I’m sharing a project I worked on last spring on oyster restoration in the Chesapeake Bay, and the impact ocean acidification may have on the oyster industry in the coming years. Ocean acidification is caused by the uptake of carbon dioxide from the atmosphere, and affects the ability of organisms, such as oysters, to form shells. Acidification has already caused problems for oyster farmers on the West Coast, and could become an issue in our region.
In this project I examined the decline of the oyster population in the past century, looked at the current restoration effort, and researched the potential effect ocean acidification could have on the eastern oyster. I reviewed literature on the issues, including journals, articles and webpages, and then wrote a short reflection piece. Reviews, comments, questions or critiques are welcome.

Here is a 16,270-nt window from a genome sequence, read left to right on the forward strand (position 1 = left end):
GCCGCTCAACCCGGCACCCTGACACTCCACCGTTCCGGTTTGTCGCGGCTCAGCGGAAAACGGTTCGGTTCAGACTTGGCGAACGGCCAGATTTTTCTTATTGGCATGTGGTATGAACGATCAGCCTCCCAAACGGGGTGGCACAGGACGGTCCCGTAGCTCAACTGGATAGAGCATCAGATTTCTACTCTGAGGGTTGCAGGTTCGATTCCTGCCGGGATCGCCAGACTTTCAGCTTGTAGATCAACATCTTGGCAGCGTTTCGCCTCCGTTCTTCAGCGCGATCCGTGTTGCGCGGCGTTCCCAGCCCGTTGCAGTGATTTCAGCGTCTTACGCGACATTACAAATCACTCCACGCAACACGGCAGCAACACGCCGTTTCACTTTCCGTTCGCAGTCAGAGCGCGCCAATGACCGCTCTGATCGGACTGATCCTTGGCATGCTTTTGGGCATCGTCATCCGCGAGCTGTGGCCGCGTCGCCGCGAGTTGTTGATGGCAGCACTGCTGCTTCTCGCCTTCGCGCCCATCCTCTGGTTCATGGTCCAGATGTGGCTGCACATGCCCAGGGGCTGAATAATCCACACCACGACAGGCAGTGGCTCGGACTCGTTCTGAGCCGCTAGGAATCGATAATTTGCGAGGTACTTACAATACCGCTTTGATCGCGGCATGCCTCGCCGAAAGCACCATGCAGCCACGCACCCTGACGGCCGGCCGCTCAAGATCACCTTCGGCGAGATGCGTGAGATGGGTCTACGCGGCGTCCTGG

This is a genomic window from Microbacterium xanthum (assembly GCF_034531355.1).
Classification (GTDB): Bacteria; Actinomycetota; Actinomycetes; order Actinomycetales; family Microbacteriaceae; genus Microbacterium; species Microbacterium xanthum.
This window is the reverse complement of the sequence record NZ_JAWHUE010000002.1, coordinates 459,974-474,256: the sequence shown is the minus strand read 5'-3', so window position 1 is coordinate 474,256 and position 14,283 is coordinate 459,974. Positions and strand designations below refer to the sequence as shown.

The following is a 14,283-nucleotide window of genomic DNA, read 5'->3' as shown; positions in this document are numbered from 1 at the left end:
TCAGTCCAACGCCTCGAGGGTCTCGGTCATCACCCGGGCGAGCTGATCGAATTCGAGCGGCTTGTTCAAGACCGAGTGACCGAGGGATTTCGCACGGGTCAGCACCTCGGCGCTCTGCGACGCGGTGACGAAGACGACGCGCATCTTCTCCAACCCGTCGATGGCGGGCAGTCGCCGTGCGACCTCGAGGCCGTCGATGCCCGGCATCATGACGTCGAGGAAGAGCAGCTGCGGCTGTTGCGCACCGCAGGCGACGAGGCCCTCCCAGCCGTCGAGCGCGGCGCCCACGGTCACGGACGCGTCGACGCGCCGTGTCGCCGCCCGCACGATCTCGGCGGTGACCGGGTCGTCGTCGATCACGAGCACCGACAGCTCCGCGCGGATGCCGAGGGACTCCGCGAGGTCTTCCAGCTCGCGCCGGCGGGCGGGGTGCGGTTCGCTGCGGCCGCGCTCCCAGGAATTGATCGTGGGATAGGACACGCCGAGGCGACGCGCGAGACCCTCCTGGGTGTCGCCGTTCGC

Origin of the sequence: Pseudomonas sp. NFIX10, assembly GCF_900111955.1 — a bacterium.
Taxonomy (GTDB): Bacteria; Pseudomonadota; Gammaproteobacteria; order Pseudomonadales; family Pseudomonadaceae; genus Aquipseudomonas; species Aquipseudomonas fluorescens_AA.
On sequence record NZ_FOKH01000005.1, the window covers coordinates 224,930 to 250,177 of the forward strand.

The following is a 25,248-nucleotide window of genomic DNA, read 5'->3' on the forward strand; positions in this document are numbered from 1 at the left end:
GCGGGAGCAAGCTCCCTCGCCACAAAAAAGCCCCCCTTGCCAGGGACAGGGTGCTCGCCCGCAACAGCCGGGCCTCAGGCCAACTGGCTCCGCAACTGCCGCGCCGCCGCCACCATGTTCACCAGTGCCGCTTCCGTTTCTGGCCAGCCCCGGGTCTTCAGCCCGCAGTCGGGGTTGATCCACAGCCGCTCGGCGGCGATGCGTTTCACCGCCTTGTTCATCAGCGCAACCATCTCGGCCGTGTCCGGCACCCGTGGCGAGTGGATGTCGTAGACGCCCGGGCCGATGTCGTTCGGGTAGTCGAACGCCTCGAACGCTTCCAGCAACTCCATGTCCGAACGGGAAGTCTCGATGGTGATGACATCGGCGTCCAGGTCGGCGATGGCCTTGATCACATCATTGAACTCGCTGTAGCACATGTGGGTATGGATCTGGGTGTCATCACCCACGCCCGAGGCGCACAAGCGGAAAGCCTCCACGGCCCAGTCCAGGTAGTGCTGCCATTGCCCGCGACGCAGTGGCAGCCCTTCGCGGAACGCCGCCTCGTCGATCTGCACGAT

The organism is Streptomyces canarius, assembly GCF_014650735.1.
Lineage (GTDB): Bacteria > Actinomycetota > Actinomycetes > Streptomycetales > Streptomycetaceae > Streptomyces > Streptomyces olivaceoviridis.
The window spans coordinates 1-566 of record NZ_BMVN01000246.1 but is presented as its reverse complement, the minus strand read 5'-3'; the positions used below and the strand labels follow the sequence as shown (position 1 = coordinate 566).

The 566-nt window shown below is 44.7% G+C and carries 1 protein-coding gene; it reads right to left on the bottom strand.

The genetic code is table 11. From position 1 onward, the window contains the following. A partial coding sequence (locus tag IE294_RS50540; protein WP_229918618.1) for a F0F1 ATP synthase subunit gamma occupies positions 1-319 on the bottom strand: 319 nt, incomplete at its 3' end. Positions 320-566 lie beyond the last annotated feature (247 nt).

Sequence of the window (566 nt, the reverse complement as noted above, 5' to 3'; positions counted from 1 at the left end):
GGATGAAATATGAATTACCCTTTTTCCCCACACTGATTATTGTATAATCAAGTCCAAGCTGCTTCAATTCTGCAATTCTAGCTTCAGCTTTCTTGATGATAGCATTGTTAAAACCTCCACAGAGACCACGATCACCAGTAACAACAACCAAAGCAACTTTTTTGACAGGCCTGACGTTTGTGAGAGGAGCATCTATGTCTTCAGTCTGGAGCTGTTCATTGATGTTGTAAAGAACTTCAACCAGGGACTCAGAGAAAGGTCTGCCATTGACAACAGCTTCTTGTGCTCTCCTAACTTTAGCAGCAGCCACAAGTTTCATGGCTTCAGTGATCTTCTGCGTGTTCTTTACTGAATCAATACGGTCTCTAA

Last spring I worked on a report on the impacts of oyster acidification on the Eastern Oyster (Crassostrea virginica) population in the Chesapeake Bay. To get some background information on the oyster growing process, I visited with a neighbor who harvests oysters for consumption on Antipoison Creek. I wanted to share some pictures and my understanding of the oyster farming process from that project.
Farmer Mike grows over 40,000 oysters, off of his shore and dock, and further out, in the creek and Chesapeake Bay. Mike buys oyster larvae from a nursery outside Mathews, Virginia. The nursery produces Dermo-disease resistant triploid oysters. (A good story on the creation of triploids, and their differences from diploid oysters is here: Chesapeake Quarterly).